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What Is A Cost Of Living Adjustment Or COLA?

What Is A Cost Of Living Adjustment Or COLA?

A Cost Of Living Adjustment, also known as COLA, is a mechanism by which individuals who collect government, company provided long-term disability or private supplemental income plans can receive increases in their payments over time. The increases however are not automatic but are tied directly to the Consumer Price Index or CPI and are allowed a maximum increase often limited to 3%. A situation that some retirees on Social Security or individuals on long-term disability can find themselves in, although it rarely happens, can be no COLA increases. The reason for this can be that slow economic times often result in little to no inflation. Since inflation is nonexistent then consumer prices do not increase and as a result there is no cost-of-living adjustment.

Why is there a cost-of-living adjustment in the first place? It is a common refrain by many financial planners and investment professionals to advise their clients to make their money work for them. This is because savings accounts often have such low yields that they will be outpaced by inflation. This means their money will actually lose value over time if inflation increases at historical rates of between 2% and 3% annually. If a savings account is only making 0.5% in interest then the value of money in that account could be decreasing by 2.5% each year. This same methodology applies to Social Security and long-term disability payments in that they lose value over time if payments are not adjusted for inflation using a cost-of-living mechanism.

During times of economic stagnation and decreases in consumer spending, interest rates set by the Federal Reserve are often lowered to make borrowing more attractive and increase demand. In certain circumstances, interest rates can be lowered to such an extent as to have a zero effective rate. This can only be done in times where inflation is also zero or there's the threat of deflation. If this is the case then consumer prices don't increase and a Social Security check or long-term disability check has the same effective purchasing power. If these supplemental income programs can still purchase the same amount of goods for the same prices then there is no need to implement a cost-of-living adjustment. While this upsets supplemental income recipients it is common sense financial and economic analysis which is indisputable.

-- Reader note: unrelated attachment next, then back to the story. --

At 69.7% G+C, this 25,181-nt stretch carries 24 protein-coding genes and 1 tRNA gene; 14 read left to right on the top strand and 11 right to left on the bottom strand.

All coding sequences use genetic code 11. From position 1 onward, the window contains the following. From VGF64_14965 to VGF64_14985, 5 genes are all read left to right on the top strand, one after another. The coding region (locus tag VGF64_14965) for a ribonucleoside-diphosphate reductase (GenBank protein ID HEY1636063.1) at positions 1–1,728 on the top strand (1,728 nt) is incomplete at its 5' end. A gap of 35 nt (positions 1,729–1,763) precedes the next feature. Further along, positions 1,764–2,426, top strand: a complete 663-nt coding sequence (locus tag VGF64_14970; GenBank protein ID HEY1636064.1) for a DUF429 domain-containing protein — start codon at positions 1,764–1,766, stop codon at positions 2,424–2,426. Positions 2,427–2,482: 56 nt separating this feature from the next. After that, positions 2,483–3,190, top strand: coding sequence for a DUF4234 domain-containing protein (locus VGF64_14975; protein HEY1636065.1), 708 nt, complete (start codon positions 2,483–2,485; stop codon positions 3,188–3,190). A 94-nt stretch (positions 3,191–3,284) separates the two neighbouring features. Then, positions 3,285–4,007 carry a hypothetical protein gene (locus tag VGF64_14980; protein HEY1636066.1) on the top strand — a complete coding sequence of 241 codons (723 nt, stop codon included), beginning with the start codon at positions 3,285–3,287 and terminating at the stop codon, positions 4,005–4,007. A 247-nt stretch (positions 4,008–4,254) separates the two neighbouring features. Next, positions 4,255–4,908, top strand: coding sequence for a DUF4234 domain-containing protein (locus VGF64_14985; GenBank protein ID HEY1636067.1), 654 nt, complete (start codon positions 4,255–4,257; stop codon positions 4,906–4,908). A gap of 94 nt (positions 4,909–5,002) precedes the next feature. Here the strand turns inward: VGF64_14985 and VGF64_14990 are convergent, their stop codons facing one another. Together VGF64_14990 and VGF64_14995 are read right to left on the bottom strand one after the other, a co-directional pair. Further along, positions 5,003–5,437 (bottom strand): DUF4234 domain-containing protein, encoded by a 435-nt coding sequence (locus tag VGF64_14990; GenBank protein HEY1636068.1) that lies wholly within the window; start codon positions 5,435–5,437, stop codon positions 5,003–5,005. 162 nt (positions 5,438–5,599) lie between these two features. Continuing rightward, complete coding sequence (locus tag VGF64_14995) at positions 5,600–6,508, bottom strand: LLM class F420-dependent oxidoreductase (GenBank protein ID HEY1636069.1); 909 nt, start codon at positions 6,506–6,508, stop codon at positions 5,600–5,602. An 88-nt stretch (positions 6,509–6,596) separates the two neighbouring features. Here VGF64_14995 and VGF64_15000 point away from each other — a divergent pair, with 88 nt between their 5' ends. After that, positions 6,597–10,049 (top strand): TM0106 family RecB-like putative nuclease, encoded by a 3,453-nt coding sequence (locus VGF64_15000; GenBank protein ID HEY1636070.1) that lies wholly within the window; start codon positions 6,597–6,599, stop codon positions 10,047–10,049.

While government-backed programs offer cost-of-living adjustments as necessary based on increases in the consumer price index, employer-based or private programs may not offer this feature by default. It may be necessary for individuals to purchase a separate additional benefit, especially in the case of long-term disability insurance, if they are worried about a decrease in their purchasing power over time. While it may not be a deciding factor in purchasing private long-term disability insurance it could be an important characteristic which may alter purchasing behavior. This will make LTD insurance coverage more expensive but if you anticipate extended use of long-term disability then the upward adjusted increases in payments may be worth the additional expense.

A cost-of-living adjustment or COLA is an important consideration for individuals receiving supplemental or primary income over many years. Without this mechanism, purchasing power can decrease and within a few years time could have significant implications in respects to paying for medicine and utilities. A cost-of-living adjustment is important as it prevents individuals on fixed incomes from becoming worse off financially as time passes.

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